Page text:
Japan Air Commuter Has Retired Its Last Saab

The Saab 340B has been retired from Japan Airlines (JAL) regional fleet, replaced by an ATR42-600.

JAC has retired its last Saab 340B. Photo: Lasta29 via Wikimedia

What are the details?

Japan Airlines regional fleet, under the banner of subsidiary airline Japan Air Commuter, has retried its last Saab 340B as reported by CH-Aviation.

The airline had intended to retire the aircraft type by November 30th this year, but the last remaining Saab 340B’s replacement aircraft (an ATR42-600) was not yet delivered. However, by December 20th the new ATR had been delivered and operational, thus Japan Air Commuter felt confident to retire the Saab type.

The last flight of the Saab 340B was JAC3784 from Kikaiga Shima to Kagoshima.

The flight of the aircraft. Photo: Radar Box 24

From now on, Japan Air Commuter will fly an all-ATR fleet of two ATR72-600s and seven ATR42-600s. They have one more ATR42-600 yet to be delivered.

Why did JAL upgrade its regional fleet?

Those who have flown on the Saab 340B might be wondering what the big difference is and why JAL chose to upgrade its regional fleet.

The deal for these aircraft was a first for Japan, according to ATR, who noted that the value of the order was in the region of $496 million USD.

The ATR42-600 is “a perfect match” due to its economic, environmental and operational specifications, said Arata Yasujima, president of Japan Air Commuter.

The ATR42-600 can seat 48 passengers compared to the Saab 340B’s 34, but can only fly 716 nautical miles (1,326 km) compared to 935 nautical miles (1,732 km).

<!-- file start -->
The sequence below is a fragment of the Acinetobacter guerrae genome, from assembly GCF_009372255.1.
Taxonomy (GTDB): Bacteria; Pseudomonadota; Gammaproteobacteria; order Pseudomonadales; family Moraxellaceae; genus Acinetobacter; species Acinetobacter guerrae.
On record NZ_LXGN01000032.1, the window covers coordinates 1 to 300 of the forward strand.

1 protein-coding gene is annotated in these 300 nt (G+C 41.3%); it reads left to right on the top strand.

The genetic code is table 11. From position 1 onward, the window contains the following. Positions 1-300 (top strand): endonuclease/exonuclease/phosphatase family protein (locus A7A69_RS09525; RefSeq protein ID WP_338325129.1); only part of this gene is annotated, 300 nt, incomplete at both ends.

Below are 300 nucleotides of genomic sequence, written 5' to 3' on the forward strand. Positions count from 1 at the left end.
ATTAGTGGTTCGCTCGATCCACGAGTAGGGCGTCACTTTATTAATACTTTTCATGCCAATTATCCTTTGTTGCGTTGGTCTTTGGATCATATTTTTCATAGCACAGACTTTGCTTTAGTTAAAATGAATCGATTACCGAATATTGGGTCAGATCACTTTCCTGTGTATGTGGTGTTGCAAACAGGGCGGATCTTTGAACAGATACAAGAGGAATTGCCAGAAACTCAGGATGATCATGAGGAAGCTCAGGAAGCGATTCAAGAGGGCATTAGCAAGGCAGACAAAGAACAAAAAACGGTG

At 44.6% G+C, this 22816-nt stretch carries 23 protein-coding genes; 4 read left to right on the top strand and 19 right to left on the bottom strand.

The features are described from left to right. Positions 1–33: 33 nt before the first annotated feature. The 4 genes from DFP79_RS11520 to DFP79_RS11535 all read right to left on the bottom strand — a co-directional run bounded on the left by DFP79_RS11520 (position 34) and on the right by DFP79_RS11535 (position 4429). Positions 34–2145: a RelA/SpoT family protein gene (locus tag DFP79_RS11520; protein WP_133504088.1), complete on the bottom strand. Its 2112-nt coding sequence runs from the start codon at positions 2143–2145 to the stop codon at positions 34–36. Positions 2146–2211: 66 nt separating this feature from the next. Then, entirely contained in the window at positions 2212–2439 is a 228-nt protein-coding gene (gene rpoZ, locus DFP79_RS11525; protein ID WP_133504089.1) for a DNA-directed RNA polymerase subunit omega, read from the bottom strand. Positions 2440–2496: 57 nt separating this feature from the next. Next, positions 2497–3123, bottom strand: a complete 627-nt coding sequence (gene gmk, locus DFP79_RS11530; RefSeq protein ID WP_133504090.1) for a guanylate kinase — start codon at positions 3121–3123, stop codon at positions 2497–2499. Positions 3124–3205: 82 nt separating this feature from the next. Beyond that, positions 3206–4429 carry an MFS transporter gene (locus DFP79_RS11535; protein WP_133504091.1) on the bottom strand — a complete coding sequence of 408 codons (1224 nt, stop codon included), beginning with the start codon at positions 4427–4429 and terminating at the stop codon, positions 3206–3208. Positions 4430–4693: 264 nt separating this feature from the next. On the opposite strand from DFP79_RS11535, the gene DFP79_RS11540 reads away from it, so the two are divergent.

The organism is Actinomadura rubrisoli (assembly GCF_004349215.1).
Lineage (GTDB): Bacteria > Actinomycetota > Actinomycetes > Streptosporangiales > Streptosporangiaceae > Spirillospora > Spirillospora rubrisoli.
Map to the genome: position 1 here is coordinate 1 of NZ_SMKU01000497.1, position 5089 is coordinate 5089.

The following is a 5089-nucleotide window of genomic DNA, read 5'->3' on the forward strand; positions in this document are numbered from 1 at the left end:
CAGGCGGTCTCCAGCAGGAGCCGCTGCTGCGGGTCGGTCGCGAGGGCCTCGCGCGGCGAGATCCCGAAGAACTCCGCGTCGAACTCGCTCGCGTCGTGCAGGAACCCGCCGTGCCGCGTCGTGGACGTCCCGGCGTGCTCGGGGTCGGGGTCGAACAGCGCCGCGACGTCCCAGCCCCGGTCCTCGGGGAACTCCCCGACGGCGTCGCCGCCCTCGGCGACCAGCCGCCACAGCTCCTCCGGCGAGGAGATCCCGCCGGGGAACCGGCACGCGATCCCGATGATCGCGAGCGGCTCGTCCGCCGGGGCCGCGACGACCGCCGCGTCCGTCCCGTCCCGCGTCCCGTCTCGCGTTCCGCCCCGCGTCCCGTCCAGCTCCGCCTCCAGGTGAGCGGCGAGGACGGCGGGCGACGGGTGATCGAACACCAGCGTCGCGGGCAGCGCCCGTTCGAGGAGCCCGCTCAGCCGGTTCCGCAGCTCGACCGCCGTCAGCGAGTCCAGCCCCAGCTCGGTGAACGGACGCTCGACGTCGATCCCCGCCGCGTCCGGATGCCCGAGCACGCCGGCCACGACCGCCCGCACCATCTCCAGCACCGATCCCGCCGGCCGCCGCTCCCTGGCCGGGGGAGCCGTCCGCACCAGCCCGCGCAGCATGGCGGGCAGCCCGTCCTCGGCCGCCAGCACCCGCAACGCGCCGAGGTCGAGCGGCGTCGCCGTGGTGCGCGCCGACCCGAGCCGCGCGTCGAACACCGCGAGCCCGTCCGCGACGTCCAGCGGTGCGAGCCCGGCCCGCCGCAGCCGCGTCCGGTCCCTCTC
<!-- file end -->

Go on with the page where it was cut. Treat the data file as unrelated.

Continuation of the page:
What is it like on board the Japan Air Commuter ATRs?

The new JAL / JAC ATR is a bigger capacity aircraft. Photo: 湯小沅 via Flickr

As mentioned, the JAC ATR is a bigger aircraft than the smaller Saab 340B. Passengers will have more room to wander around the cabin and are guaranteed to have someone sitting next to them. This is because the cabin increases not just in rows but in seats per row. The Saab 340B has an all-economy configuration of 1-2 and the new ATR has a seat configuration of 2-2.

You can see the difference in the seat maps below:

The older Saab 340B configuration. Photo: JAL

Compared to the bigger ATR:

The newer ATR cabin configuration. Photo: JAL

Other differences involve the lavatory being moved to the back of the aircraft, and an exit door if needed. There is also an odd first row on the ATR that seems to be placed up by the cockpit.

With this retirement, the Saab 340B is now only used by one other airline in Japan. Hokkaido Air System, a small regional player in Hokkaido still operates four Saab 340B aircraft.

JAL has been contacted by Simple Flying for a comment regarding this aircraft swap over and the phasing out of the Saab 340B:

We appreciate the support of all our customers and the local communities we serve.   The SAAB 340B was a valuable aircraft and helped us carry countless customers for nearly three decades.

What do you think of this change? Do you think it is an upgrade? Let us know in the comments!